image of huts on a mountain in Asia

Floristic Exploration in Southeast Asia

Douglas C. Daly and collaborators

Some of the most important collections in The New York Botanical Garden herbarium are those from the Philippines that were made in the first part of the 20th Century by E. D. Merrill and A. D. E. Elmer, but in fact Garden researchers been active in tropical Asia continuously for the past several decades. Drs. Christine Padoch and Charles Peters studied natural resource management in East Kalimantan; palm specialist Dr. Andrew Henderson has traveled widely in the region, describing scores of new species ; Drs. Peters and Henderson have deeply investigated the taxonomy and management of rattans; Dr. Dennis Stevenson has had productive collaborations with botanists in several Asian countries for the study of gymnosperms and cycads; and John Mitchell and I have worked on Burseraceae, Anacardiaceae and general flora in Papua New Guinea, Vietnam, Malaysia, and Brunei. I obtained a grant from the JRS Biodiversity Foundation between 2013-2016 to help modernize Vietnam’s national herbarium in Hanoi and study the flora of Bach Ma National Park. I am also working with post-doctoral fellow Dr. Kate Armstrong, who is spearheading a long-term study of the flora of northern Myanmar .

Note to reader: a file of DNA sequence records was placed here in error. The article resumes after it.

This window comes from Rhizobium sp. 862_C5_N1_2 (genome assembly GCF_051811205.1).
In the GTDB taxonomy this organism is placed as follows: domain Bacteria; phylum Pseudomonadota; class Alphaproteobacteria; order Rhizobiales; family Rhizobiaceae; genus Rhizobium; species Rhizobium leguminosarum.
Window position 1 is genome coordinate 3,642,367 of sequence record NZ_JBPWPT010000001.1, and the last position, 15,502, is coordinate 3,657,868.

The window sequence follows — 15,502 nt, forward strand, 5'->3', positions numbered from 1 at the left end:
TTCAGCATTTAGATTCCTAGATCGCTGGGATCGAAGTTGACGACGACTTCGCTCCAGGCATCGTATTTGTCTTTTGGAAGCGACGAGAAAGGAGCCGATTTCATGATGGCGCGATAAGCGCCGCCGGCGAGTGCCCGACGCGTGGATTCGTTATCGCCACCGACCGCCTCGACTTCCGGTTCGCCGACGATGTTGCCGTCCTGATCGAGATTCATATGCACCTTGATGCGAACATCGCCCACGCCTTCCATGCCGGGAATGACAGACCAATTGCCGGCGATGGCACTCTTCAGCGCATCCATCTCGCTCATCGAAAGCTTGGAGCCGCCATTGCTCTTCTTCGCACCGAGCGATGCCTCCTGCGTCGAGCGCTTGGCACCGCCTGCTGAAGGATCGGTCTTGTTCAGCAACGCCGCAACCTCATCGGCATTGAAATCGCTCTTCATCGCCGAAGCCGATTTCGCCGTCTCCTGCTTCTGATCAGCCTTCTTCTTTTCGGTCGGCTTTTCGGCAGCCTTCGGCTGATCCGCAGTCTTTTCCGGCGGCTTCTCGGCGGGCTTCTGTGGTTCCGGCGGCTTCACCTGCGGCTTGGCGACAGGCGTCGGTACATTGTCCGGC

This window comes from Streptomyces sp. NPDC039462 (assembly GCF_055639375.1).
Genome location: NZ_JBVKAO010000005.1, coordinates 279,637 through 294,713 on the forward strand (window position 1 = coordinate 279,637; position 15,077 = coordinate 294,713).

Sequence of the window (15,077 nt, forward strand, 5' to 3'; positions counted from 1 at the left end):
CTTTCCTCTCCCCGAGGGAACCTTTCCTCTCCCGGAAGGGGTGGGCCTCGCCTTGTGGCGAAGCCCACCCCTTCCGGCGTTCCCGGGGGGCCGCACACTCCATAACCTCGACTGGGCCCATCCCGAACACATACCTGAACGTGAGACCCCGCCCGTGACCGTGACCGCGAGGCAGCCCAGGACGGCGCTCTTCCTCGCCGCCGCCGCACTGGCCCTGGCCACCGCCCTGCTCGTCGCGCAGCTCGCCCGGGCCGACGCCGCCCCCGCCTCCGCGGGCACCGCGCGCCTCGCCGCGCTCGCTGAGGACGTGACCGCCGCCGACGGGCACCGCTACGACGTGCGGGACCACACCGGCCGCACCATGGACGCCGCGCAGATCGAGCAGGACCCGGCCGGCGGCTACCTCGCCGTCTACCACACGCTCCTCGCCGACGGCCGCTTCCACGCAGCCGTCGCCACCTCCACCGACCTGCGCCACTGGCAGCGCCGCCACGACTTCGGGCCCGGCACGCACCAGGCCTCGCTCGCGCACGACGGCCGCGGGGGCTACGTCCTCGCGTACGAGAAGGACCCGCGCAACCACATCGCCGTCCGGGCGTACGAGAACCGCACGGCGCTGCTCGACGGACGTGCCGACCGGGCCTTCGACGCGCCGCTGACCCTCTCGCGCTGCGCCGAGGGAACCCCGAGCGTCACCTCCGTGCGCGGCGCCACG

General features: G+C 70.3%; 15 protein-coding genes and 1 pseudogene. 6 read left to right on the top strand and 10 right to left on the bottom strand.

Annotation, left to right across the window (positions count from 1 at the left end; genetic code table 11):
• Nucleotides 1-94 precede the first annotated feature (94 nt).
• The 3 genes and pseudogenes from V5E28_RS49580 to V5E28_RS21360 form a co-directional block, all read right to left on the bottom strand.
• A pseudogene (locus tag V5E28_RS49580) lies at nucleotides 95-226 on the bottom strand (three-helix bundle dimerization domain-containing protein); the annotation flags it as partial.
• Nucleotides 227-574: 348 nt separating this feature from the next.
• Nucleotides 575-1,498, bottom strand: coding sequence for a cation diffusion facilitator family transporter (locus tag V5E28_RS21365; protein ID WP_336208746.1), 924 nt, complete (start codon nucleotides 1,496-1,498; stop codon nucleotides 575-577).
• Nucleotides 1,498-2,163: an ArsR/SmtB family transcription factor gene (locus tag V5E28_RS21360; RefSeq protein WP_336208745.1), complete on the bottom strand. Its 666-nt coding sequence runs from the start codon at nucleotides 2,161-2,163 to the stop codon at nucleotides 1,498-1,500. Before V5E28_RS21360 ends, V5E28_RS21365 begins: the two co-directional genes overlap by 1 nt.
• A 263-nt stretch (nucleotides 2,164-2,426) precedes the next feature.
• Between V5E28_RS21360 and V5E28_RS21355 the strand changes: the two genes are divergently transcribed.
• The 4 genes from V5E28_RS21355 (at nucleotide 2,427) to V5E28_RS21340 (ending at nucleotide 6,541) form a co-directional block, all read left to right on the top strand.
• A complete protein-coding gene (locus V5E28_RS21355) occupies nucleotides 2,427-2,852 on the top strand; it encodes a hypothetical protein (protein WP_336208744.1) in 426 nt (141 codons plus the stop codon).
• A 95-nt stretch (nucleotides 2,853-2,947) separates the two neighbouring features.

Something we all have learned is that the Old World is definitely not old hat. There are many gaps in botanical exploration of tropical Asia, and many of its important plant families have been neglected for many decades. Many of us have found that our institutional collaborations and floristic investigations dovetail well with our taxonomic work.